Let me rephrase that: Everyone negotiates every day.
Parents negotiate to convince toddlers to eat their “mmm, yummy, good” chicken nuggets. Teenagers negotiate for a later curfew or for expanded car privileges. Spouses negotiate to determine who will pick up Sally from her dance lessons.
Everyone negotiates every day.
Negotiation permeates every aspect of your business. You negotiate salaries with your employees and prices with your customers, lease terms with your landlord and vacation dates with your colleagues, payment terms with vendors and delivery deadlines with clients.
Your ability to negotiate directly impacts the success of your business. If you want to succeed in business, you must learn how to negotiate successfully.
The best advice I know on negotiating is simple, yet profound. It came from an unlikely source, a class on courtship and marriage. It may not have been intended to be advice on negotiating, but it nonetheless is. What is that critical advice?
The person with the least amount of interest controls the relationship.
Whether the negotiation involves asking for a date, seeking a job, or making a sales call, the person who is least interested – the person who is willing to walk away from the deal – has the greatest say in whether and on what terms the deal gets done.
A simple example highlights this principle. Several months ago, a copier sales representative approached my office manager about leasing new copiers. Sales were slow, and he was anxious to make a sale.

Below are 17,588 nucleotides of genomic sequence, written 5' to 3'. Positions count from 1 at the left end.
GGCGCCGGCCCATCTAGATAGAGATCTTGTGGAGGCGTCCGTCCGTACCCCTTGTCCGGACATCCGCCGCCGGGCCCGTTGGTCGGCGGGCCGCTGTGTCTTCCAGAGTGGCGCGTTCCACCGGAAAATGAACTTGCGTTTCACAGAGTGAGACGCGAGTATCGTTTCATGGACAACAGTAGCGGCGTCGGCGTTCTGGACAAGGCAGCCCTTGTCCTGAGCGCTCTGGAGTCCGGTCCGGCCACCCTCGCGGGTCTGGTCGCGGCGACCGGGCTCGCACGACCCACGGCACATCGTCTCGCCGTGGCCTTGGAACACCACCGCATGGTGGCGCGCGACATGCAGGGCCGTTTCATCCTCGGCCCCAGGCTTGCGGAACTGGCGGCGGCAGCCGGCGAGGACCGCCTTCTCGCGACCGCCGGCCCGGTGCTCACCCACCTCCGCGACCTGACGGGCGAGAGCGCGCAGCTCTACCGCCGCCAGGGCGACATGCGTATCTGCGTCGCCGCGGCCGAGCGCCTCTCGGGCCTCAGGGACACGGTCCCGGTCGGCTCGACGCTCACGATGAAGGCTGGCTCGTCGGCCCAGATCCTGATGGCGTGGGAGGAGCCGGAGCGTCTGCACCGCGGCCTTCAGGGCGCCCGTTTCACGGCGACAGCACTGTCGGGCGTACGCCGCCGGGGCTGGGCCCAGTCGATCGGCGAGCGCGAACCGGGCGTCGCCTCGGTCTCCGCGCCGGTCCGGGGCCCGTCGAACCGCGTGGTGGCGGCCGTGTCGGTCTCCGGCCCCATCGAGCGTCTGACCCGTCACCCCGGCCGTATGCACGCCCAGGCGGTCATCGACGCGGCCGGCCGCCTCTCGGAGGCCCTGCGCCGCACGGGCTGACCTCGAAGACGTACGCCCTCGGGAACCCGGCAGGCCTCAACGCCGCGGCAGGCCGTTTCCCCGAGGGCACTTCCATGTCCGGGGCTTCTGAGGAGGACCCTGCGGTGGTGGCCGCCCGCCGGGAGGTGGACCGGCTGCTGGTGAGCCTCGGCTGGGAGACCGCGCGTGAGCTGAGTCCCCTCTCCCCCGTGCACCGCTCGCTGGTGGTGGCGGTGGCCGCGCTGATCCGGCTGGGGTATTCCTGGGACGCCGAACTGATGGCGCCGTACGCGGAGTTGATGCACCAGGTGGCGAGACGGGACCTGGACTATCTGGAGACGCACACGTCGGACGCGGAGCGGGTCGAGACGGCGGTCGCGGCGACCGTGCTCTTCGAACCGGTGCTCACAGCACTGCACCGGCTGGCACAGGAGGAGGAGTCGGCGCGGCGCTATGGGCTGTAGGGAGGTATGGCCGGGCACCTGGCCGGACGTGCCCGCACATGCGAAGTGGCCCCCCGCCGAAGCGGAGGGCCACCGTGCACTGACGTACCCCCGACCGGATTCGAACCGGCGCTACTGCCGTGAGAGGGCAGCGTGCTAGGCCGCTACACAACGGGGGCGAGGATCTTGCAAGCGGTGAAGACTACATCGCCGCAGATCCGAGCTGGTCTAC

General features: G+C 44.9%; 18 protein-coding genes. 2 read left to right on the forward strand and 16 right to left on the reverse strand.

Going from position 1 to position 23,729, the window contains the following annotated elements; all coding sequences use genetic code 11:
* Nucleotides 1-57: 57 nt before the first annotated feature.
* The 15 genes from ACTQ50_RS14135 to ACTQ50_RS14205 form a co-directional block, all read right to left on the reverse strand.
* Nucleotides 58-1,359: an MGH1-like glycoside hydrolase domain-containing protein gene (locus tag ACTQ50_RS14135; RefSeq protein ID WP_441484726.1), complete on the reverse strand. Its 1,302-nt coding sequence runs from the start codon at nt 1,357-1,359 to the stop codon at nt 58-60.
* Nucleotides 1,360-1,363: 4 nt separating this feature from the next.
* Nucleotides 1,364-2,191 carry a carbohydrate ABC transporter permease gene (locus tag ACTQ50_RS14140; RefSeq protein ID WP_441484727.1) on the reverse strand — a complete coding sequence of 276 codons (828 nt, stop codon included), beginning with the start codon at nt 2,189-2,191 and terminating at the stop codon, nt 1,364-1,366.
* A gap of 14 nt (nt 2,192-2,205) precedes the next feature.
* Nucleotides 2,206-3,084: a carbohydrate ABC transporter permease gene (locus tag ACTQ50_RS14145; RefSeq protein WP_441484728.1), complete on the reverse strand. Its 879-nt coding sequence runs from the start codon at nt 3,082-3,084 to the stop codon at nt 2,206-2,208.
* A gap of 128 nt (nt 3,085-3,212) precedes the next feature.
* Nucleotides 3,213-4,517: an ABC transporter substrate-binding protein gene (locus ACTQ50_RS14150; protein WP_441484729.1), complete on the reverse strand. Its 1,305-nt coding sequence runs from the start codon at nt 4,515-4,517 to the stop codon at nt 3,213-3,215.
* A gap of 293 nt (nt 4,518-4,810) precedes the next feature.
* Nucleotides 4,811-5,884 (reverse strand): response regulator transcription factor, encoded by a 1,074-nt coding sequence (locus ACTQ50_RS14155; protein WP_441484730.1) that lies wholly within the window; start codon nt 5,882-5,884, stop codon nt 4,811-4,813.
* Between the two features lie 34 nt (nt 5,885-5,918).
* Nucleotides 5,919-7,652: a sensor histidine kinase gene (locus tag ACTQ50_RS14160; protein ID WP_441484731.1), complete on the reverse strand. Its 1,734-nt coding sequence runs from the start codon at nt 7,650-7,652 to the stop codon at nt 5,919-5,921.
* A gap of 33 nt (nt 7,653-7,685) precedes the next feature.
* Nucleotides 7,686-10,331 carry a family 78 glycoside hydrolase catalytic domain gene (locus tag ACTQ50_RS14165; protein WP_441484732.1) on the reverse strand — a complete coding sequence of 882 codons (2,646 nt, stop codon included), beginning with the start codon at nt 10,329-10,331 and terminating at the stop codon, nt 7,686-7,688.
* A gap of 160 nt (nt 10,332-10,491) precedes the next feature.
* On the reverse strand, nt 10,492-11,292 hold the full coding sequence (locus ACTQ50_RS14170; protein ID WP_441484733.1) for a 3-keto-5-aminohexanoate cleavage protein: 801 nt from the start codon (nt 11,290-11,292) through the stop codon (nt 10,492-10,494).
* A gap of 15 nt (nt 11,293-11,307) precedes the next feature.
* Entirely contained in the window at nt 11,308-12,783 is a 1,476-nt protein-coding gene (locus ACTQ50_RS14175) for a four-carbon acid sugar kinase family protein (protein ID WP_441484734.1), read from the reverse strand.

We, on the other hand, had eight or ten months left on our current lease, were very satisfied with our current copier, and saw no reason to change. So, she thanked him for asking, but declined his offer.
Our sales rep was persistent. Over six weeks, he kept coming back with increasingly better offers. Finally, he made an offer that was too good to pass up. We now have a newer version of the copier we loved, a color copier, five color printers, a higher monthly copy allowance, lower overage charges, the old lease paid off, six months free on the new lease, and tickets to the local theatre. And our monthly payment has not changed.
The person with the least amount of interest controls the relationship. Understand this principle and your business will boom.
I am, first of all, a husband and father. Rebecca and I have been married 23 years; we have four children ages 21, 19, 18, and 15. My family is my greatest joy in life. For 24 years, I have practiced business law in Arizona, the past eleven as the managing partner of Gibson Ferrin, PLC. We help businesses and their owners meet their business and personal goals. My practice focuses on the intersection between intellectual property law and employment law. I help businesses prosper by properly managing their intangible assets.
I am licensed to practice law in Arizona only. Though I believe the advice in BiziBoom™ is based on sound legal principles, the law of your jurisdiction may be different. The advice given on BiziBoom™ is informational only; it may not be applicable to your specific situation. You should seek the advice of competent counsel in your jurisdiction, someone who knows the particular legal requirements of your jurisdiction. Until you have signed an engagement letter with Gibson Ferrin, PLC, neither the Firm nor I are acting as your legal counsel. Nothing on BiziBoom™ creates an attorney/client relationship between you and the Firm.